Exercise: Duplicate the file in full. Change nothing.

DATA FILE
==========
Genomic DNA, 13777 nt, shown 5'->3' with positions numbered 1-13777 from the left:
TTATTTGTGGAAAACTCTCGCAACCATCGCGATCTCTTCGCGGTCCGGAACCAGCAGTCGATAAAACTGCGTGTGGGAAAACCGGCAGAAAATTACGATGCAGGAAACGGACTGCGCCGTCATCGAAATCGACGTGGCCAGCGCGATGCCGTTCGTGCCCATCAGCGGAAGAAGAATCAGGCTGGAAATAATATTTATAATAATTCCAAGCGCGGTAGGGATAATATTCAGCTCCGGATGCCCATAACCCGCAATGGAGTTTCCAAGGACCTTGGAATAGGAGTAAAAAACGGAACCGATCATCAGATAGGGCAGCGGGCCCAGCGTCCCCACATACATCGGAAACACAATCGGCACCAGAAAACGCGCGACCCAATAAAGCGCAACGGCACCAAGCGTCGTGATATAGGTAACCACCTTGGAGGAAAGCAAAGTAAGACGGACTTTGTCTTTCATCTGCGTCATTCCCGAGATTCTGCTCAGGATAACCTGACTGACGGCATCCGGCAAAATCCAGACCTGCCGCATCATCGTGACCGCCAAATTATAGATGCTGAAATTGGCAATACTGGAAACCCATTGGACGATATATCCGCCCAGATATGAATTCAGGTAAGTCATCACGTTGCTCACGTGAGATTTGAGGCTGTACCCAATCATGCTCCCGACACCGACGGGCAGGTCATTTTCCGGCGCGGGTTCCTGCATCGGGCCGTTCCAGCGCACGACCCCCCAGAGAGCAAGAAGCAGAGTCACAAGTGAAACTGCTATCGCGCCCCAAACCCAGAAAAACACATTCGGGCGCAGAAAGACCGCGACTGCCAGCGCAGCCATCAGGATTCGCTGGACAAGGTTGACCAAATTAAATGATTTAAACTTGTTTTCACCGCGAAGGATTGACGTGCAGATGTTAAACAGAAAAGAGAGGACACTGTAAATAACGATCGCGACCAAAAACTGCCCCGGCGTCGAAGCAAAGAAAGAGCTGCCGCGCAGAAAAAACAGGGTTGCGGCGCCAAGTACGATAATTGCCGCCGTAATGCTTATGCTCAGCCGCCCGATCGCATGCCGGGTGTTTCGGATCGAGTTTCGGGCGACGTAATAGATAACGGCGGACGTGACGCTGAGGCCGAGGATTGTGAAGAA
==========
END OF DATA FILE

Genomic DNA, 13777 nt, shown 5'->3' with positions numbered 1-13777 from the left:
TTATTTGTGGAAAACTCTCGCAACCATCGCGATCTCTTCGCGGTCCGGAACCAGCAGTCGATAAAACTGCGTGTGGGAAAACCGGCAGAAAATTACGATGCAGGAAACGGACTGCGCCGTCATCGAAATCGACGTGGCCAGCGCGATGCCGTTCGTGCCCATCAGCGGAAGAAGAATCAGGCTGGAAATAATATTTATAATAATTCCAAGCGCGGTAGGGATAATATTCAGCTCCGGATGCCCATAACCCGCAATGGAGTTTCCAAGGACCTTGGAATAGGAGTAAAAAACGGAACCGATCATCAGATAGGGCAGCGGGCCCAGCGTCCCCACATACATCGGAAACACAATCGGCACCAGAAAACGCGCGACCCAATAAAGCGCAACGGCACCAAGCGTCGTGATATAGGTAACCACCTTGGAGGAAAGCAAAGTAAGACGGACTTTGTCTTTCATCTGCGTCATTCCCGAGATTCTGCTCAGGATAACCTGACTGACGGCATCCGGCAAAATCCAGACCTGCCGCATCATCGTGACCGCCAAATTATAGATGCTGAAATTGGCAATACTGGAAACCCATTGGACGATATATCCGCCCAGATATGAATTCAGGTAAGTCATCACGTTGCTCACGTGAGATTTGAGGCTGTACCCAATCATGCTCCCGACACCGACGGGCAGGTCATTTTCCGGCGCGGGTTCCTGCATCGGGCCGTTCCAGCGCACGACCCCCCAGAGAGCAAGAAGCAGAGTCACAAGTGAAACTGCTATCGCGCCCCAAACCCAGAAAAACACATTCGGGCGCAGAAAGACCGCGACTGCCAGCGCAGCCATCAGGATTCGCTGGACAAGGTTGACCAAATTAAATGATTTAAACTTGTTTTCACCGCGAAGGATTGACGTGCAGATGTTAAACAGAAAAGAGAGGACACTGTAAATAACGATCGCGACCAAAAACTGCCCCGGCGTCGAAGCAAAGAAAGAGCTGCCGCGCAGAAAAAACAGGGTTGCGGCGCCAAGTACGATAATTGCCGCCGTAATGCTTATGCTCAGCCGCCCGATCGCATGCCGGGTGTTTCGGATCGAGTTTCGGGCGACGTAATAGATAACGGCGGACGTGACGCTGAGGCCGAGGATTGTGAAGAA